• In some embodiments, the control module can be made smaller by permanently affixing the lead (or a lead extension) to the control module. For example, the lead can be hardwired to the stimulation circuitry so that the control module does not need a connector and header.
  • FIG. 3A schematically illustrates a transverse cross-sectional view of a spinal cord 302 surrounded by dura 304. The spinal cord 302 includes a midline 306 and a plurality of levels from which spinal nerves 312 a and 312 b extend. In at least some spinal cord levels, the spinal nerves 312 a and 312 b extend bilaterally from the midline 306 of the spinal cord 302. In FIG. 3A, the spinal nerves 312 a and 312 b are shown attaching to the spinal cord 302 at a particular spinal cord level via corresponding dorsal roots 314 a and 314 b and corresponding ventral (or anterior) roots 316 a and 316 b. Typically, the dorsal roots 314 a and 314 b relay sensory information into the spinal cord 302 and the ventral roots 316 a and 316 b relay motor information outward from the spinal cord 302. One or more dorsal root ganglia (“DRG”) 320 a and 320 b are nodules of cell bodies that are disposed along the dorsal roots 316 a and 316 b in proximity to the spinal cord 302.
  • FIG. 3B schematically illustrates a perspective view of a portion of the spinal cord 302 disposed along a portion of a vertebral column 330. The vertebral column 330 includes stacked vertebrae, such as vertebrae 332 a and 332 b, and a plurality of DRGs 320 a and 320 b extending outwardly bilaterally from the spinal cord 302 at different spinal cord levels. In at least some embodiments, one or more DRG are potential target stimulation locations.
  • The DRG is an anatomical feature that contains the cell bodies of sensory (afferent) nerves which are contained in the nerve root of the spinal cord. The cell bodies being outside of the central nervous system is due to the pseudo-monopolar structure of the sensory nerves. The DRG can be a target for neurostimulation therapy due to factors such as, but not limited to, less cerebrospinal fluid, more direct contact, the DRG is less delicate than the spinal cord, the DRG comprises only sensory nerve cell bodies (no motor nerves targeted), and a potential decrease in paresthesia.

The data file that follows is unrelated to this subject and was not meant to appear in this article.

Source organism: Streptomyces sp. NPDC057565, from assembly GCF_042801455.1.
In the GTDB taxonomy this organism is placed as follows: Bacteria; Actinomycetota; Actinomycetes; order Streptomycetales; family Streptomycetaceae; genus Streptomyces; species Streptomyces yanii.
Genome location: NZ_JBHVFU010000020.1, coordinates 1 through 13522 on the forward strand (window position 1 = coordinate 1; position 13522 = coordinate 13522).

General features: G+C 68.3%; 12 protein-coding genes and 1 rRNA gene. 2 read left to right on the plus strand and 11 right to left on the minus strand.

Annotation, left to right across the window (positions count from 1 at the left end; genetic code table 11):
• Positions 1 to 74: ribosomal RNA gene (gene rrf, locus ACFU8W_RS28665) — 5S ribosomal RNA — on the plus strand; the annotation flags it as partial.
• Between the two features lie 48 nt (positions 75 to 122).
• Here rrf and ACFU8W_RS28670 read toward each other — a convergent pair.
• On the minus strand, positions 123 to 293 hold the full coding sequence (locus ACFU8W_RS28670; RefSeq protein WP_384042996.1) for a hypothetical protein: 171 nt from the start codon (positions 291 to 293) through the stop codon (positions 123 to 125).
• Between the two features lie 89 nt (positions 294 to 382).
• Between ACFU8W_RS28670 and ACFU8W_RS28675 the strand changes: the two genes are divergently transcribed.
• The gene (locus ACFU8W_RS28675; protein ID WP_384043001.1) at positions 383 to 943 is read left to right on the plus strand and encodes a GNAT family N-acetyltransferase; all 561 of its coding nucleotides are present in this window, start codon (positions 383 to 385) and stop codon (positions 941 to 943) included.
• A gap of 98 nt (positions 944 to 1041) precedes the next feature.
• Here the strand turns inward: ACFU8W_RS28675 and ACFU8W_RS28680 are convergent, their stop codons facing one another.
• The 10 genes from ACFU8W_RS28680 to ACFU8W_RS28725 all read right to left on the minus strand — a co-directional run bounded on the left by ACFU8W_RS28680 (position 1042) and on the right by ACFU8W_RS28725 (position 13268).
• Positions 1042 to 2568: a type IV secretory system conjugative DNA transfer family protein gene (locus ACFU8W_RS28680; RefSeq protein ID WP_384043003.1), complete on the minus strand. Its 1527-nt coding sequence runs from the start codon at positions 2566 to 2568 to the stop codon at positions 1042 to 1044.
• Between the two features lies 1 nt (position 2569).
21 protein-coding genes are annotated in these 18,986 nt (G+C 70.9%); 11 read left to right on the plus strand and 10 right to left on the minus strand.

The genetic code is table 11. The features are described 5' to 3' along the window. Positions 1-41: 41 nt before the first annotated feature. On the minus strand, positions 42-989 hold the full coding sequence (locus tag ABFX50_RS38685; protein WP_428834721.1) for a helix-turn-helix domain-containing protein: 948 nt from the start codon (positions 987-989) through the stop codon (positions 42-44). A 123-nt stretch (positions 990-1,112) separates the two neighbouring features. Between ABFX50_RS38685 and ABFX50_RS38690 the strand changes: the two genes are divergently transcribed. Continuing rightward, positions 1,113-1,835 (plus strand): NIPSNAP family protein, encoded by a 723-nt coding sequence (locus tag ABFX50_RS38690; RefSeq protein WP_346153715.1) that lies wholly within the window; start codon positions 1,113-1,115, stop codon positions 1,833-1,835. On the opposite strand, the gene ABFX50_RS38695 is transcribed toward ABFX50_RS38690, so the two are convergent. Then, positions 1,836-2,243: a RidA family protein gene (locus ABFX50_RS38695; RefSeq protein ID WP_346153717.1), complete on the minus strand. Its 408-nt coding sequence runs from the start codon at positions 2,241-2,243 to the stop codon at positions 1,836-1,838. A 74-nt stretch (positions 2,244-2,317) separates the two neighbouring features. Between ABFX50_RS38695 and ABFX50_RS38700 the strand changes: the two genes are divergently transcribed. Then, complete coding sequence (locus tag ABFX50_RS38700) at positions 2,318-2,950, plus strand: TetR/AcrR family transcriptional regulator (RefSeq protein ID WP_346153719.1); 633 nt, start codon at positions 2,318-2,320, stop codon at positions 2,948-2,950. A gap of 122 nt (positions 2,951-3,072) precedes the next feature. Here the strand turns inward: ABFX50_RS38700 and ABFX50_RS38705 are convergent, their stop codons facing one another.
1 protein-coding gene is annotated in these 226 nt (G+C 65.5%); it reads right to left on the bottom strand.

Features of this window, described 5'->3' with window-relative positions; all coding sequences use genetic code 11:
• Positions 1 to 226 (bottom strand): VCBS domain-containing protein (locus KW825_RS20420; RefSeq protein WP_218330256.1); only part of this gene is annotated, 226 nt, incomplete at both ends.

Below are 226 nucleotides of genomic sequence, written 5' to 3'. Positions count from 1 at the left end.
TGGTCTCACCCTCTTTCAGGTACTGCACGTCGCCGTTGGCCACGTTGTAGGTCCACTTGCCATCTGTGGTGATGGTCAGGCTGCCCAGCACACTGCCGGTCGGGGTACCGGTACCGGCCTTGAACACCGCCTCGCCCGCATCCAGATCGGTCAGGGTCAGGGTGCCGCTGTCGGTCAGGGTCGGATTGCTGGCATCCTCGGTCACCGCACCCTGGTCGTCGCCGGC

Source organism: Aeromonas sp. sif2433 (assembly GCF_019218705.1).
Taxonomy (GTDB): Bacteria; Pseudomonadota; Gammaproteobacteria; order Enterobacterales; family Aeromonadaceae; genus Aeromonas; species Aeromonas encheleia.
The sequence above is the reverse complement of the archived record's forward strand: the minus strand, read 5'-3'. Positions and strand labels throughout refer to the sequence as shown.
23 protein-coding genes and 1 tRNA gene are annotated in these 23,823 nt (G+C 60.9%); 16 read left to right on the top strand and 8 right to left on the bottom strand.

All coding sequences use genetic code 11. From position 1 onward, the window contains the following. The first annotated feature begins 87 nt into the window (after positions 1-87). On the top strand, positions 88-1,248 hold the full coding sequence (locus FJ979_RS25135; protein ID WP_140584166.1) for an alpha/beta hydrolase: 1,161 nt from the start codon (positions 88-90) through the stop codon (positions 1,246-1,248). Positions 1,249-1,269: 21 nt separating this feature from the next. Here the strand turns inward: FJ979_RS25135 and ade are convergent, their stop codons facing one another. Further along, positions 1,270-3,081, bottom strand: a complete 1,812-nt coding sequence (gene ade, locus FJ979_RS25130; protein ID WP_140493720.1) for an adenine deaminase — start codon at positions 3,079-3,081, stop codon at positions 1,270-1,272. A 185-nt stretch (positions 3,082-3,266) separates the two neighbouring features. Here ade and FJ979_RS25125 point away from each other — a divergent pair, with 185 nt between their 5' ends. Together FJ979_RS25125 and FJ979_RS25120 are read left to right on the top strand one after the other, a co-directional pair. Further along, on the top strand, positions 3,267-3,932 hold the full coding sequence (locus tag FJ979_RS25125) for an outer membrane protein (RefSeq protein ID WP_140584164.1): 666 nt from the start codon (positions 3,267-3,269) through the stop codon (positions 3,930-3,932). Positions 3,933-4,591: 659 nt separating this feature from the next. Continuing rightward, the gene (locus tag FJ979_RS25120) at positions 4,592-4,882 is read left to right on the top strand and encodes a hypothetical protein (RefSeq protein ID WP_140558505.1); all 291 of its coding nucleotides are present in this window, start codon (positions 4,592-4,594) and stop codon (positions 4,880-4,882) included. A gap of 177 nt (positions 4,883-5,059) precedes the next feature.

• FIG. 3C schematically illustrates a top view of a portion of the spinal cord 302 and surrounding dura 304 disposed in a vertebral foramen 340 defined in the vertebra 332 b. The vertebrae, such as the vertebrae 332 a and 332 b, are stacked together and the vertebral foramina 340 of the vertebrae collectively form a spinal canal through which the spinal cord 302 extends. The space within the spinal canal between the dura 304 and the walls of the vertebral foramen 340 defines the epidural space 342. Intervertebral foramina 346 a and 346 b, defined bilaterally along sides of the vertebra 332 b, form openings through the vertebra 332 b between the epidural space 342 and the environment external to the vertebra 332 b.
  • FIG. 3D schematically illustrates a side view of two vertebrae 332 a and 332 b coupled to one another by a disc 344. The intervertebral foramen 346 b is shown defined between the vertebrae 332 a and 332 b. The intervertebral foramen 346 b provides an opening for one or more of the dorsal root 314 b, ventral root 316 b, and DRG 320 b to extend outwardly from the spinal cord 302 to the environment external to the vertebrae 332 a and 332 b.
  • FIG. 4 schematically illustrates a distal end 400 of a lead 103 (FIG. 1) in which the distal end 400 is configured for directly surrounding, encompassing, retaining or capturing a dorsal root ganglia (DRG) 402 as compared to anchoring the lead to tissue outside of an epidural space 342 (FIG. 3C) away from the distal end 400 of the lead 103. Capturing or retaining the lead 103 more directly to a target anatomy (e.g., DRG 402) could advantageously allow for more efficient and more effective therapy. In at least some embodiments and after the distal end 400 is attached to the DRG 402, one or more electrodes 404 may be controllably actuated to selectively stimulate the DRG 402. The distal end 400 can be incorporated into different types of leads such as, but not limited to, a percutaneous lead, a paddle lead or some other type of lead.